Vint Cerf @SxSW: An Internet for the People

Vint Cerf, inventor of the internet @sxsw discussing the movement of the People Centered Internet (PCI)  with Susan Hassler, Editor of IEEE Spectrum. Not only do we want to connect to  the 3 out of 5 people who do not have access to the Internet, Vint called on the packed hall of 400

“to think more carefully about what more useful things we can build on the internet infrastructure to help countries in need to increase their GDP and income of the people.”

It will take work to get the Internet where it isn’t. Major global institutions are lining up to harness the Internet and technology to improve GDP:

the IEEE – Tech for Humanity
the World Bank – Digital Dividends
the World Economic Forum – Internet for All

Vint cited PCI Organizer John Ryan’s clever idea – why not build Internet when you build the road or dam – ride along with big investments already underway.

How can the interactive, music and film communities of SxSW make the Internet more useful for everyone?

In order to make sure the Internet is useful to people –we must measure the value it brings to their lives and to be locally useful, let’s ask ourselves: Is it available local language? Does it provide local information? We must imagine all the ways the Internet allows us to connect to thrive.

Poppy Crum, Chief Scientist for Dolby Labs and Skip Rizzo, Director of Medical VR at USC discussed with Mei Lin Fung what happens when the Internet plays local music. It builds a “gut level” connection that operates at a primal level. How can we assure that the Internet makes local music available to the community, and get local culture out to the rest of the world?

People must be able to take advantage of access. To explore how to bring real benefits to everyone the IEEE Special Interest Group for Humanitarian Technology (SIGHT) has launched the Tunisia project, called Tawasol which means Connectivity.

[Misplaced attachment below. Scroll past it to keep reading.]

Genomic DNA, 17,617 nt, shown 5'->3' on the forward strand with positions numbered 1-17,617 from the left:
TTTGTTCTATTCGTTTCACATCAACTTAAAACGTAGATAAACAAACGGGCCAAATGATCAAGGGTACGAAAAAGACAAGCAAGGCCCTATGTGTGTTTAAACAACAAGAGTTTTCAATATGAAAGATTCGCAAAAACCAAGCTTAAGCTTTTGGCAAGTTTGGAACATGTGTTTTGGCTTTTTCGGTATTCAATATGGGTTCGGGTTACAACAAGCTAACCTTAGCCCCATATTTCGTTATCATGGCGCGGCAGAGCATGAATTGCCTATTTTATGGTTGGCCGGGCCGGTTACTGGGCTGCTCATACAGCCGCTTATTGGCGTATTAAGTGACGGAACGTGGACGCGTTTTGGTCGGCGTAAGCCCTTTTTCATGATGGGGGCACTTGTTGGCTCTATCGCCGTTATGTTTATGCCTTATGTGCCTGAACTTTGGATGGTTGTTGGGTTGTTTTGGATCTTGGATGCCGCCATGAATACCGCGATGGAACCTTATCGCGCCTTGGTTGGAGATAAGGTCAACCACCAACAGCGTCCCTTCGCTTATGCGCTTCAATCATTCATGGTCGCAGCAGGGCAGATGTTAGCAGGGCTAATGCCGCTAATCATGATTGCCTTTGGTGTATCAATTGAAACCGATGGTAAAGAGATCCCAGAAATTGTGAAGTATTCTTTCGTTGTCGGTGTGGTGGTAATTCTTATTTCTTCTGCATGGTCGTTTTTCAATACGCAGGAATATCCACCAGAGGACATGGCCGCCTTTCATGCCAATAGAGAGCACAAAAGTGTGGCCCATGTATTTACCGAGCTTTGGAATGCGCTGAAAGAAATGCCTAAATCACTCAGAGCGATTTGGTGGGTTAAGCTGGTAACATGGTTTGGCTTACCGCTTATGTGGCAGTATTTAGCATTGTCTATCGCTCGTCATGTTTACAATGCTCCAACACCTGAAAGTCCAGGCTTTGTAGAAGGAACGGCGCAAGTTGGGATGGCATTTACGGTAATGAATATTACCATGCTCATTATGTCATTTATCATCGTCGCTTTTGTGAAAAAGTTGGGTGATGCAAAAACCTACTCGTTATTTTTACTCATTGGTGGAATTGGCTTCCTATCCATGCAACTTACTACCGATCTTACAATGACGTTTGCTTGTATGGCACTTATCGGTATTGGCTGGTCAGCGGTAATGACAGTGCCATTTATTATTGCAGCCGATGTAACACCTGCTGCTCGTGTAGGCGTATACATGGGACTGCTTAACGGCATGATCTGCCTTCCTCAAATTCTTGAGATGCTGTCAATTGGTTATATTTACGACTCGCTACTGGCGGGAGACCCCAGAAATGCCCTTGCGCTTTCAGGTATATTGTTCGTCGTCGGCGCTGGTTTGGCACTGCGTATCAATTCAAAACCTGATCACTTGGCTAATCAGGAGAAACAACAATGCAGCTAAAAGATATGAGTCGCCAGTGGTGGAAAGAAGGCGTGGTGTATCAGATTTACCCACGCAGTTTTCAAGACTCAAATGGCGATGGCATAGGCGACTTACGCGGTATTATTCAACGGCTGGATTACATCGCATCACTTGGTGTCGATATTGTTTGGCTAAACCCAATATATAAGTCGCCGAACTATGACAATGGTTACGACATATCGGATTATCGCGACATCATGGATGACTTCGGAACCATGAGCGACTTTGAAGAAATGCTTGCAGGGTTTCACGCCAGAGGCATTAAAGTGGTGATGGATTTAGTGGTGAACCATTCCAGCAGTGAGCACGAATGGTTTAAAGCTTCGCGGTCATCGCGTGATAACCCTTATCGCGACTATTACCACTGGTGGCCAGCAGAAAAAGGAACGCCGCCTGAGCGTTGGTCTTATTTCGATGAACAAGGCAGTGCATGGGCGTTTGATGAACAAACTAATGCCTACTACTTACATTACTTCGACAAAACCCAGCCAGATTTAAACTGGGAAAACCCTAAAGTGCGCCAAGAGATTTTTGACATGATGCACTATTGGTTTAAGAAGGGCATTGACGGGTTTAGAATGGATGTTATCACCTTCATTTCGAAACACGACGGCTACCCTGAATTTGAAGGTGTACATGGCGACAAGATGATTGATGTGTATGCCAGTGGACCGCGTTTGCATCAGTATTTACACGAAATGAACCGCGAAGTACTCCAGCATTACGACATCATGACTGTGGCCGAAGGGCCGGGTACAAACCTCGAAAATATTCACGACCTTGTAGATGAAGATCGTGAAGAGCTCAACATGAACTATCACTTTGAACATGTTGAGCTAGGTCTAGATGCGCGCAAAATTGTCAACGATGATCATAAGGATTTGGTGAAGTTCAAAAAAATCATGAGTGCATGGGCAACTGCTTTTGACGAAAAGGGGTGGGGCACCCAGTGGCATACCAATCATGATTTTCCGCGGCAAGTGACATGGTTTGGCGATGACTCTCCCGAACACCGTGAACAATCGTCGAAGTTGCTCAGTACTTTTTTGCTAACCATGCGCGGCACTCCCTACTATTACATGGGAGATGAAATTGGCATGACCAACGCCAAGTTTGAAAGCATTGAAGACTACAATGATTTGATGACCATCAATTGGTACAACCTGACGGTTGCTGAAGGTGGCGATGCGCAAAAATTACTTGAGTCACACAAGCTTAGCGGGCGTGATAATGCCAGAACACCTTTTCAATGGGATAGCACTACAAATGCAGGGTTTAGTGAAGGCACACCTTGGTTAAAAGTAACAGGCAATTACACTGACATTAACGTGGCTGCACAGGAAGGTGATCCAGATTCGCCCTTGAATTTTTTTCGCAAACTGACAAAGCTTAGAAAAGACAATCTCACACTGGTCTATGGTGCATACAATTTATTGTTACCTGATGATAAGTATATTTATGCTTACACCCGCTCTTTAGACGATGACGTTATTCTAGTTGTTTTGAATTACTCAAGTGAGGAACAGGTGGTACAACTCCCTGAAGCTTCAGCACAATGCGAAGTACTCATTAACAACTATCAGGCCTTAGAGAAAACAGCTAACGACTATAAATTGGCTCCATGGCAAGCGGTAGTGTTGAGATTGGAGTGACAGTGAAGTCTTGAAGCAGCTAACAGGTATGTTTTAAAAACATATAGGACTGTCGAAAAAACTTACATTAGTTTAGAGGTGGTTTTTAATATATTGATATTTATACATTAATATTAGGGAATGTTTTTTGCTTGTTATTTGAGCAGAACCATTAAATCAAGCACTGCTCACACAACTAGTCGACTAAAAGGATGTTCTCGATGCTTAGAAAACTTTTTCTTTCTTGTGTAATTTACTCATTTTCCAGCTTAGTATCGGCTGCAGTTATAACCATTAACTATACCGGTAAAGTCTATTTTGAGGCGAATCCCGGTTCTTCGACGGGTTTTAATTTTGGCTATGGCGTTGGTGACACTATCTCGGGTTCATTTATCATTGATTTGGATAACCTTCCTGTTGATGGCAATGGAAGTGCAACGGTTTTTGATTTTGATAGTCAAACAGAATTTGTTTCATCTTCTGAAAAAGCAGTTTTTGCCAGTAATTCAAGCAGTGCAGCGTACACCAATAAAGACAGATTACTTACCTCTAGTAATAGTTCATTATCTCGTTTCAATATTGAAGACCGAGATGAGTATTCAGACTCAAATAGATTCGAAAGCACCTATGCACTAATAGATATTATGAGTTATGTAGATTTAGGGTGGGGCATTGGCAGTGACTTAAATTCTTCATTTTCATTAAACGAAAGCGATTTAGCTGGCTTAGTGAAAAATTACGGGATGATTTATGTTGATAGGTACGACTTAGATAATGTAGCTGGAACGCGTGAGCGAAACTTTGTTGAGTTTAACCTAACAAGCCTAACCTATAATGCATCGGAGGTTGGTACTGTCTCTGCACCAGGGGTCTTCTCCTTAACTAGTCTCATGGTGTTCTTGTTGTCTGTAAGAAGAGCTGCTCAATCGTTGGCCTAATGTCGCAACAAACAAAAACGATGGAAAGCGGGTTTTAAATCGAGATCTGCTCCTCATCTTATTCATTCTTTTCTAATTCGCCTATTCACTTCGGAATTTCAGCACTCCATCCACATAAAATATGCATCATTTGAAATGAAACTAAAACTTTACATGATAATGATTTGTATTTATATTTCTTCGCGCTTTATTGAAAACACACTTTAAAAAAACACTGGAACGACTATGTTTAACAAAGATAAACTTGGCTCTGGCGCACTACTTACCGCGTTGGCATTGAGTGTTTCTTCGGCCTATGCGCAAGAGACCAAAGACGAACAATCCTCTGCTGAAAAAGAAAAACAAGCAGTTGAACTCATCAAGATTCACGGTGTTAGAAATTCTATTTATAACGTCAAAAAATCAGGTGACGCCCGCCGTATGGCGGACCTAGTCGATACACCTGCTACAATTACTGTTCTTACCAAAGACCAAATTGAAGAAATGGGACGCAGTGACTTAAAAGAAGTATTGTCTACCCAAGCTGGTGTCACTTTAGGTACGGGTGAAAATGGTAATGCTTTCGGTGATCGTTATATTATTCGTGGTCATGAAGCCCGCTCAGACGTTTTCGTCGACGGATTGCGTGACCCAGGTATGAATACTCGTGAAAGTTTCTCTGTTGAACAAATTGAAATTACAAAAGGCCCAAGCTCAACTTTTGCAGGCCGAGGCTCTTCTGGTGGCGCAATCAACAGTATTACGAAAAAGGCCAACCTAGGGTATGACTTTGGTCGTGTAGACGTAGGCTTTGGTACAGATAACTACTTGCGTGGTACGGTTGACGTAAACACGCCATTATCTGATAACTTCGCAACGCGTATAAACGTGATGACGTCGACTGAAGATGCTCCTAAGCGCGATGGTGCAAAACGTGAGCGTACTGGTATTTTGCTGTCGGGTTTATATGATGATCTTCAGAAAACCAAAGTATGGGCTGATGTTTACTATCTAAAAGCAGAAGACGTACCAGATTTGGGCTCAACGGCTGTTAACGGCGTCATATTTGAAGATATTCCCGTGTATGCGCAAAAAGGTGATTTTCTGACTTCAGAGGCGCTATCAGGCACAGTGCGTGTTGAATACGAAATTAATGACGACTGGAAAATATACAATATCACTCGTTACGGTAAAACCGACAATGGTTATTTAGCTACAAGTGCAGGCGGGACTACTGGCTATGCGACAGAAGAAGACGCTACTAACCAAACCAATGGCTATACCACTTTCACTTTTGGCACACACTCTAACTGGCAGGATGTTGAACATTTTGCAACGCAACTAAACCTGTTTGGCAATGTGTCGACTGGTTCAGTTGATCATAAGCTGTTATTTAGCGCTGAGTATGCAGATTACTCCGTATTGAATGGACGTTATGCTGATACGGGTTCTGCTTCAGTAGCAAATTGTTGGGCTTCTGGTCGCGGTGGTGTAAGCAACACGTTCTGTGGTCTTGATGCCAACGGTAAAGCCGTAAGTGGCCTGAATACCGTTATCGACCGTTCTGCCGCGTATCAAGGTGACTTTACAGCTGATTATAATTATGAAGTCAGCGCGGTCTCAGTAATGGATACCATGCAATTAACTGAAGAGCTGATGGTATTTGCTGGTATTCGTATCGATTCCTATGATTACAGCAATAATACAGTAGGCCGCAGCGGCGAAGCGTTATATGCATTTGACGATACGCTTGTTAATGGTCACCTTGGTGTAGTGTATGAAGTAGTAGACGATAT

Never doubt that a small group of thoughtful, committed citizens can change the world; indeed, it’s the only thing that ever has.                                     Margaret Mead 

The Internet started with a small group of people at Van Nuys High School in California who were interested in math and computing.  Steve Crocker has been Vint’s best friend since high school started the math club in 1959. Jon Postel was 1-2 years behind, he became the editor of RFC  (Request for Comment) series. Vint called the group “Nascent Inter-Nauts”. This small group reconnected as UCLA graduate students working with Professor Len Kleinrock who ran network measurement system for ARPANET .Vint went to Stanford in 1973 and worked with Bob Kahn on this problem: the US Dept. of Defense wanted to use the Arpanet where no wires could go: Mobile vehicles, ships at sea – ARPANET at that time ran only on fixed wires – so had to find a way to use mobile radio and satellite for ship to ship and ship to shore. They had to find a way to connect packet switching together – it was a natural choice for the network of networks After 6 months – Transmission Control Protocol (TCP) was published in IEEE 1974 May. The more complete specification of TCP/IP – Internet transmission protocol was published paper and this was the first use of the term Internet.

We are so early in determining the impact on the world. Its’ hard to realize that we are not even 10 years into the Smart phones era which Vint considers invented 2007 with iPhone – the aesthetics and person-centered design of the iPhone went beyond utility. This has driven investment in mobile telecom investment and so much access to Internet driven by mobile phones.

People who worked on the moon shot remember it as the defining episode of their lives – where they made a difference for the rest of the world. The People Centered Internet is up to us. And if we do this, we will have changed how humanity is connected together for the first time. A once in humanity opportunity to connect to thrive.


SXSW: Vint Cerf on Connecting the Next Billion People

The ‘Father of the Internet’ has a plan for making the Internet truly worldwide.


Vint Cerf is known for a lot of things. He is an IEEE Life Fellow, Chief Internet Evangelist at Google, and founder of the People-Centered Internet (PCI). He is also the winner of the national Medal of Technology, The Turing Award, and even The Presidential Medal of Freedom.

The title that is most enduring, however, is “Father of the Internet,” a title he shares with fellow TCP/IP inventor Bob Kahn. In laymen’s terms, TCP/IP is the communication protocol that runs the internet and everything connected to it.

This week, Cerf is in Austin, Texas, at SXSW where he is headlining IEEE’s “Tech for Humanity Series.” I got the chance to ask Cerf a few questions via email before the show started.

PCMag: You have a tremendous platform in Google, you have traveled all over the world advocating for people-centric technologies—why go to Austin for SXSW?

Cerf: SXSW has developed a reputation for attracting creative, out-of-the-box thinkers, and I want to engage with them on ways in which to make the internet more accessible, more useful, and more widely and affordably available.

What is the mission of People Centered Internet?

For the rest of the article click here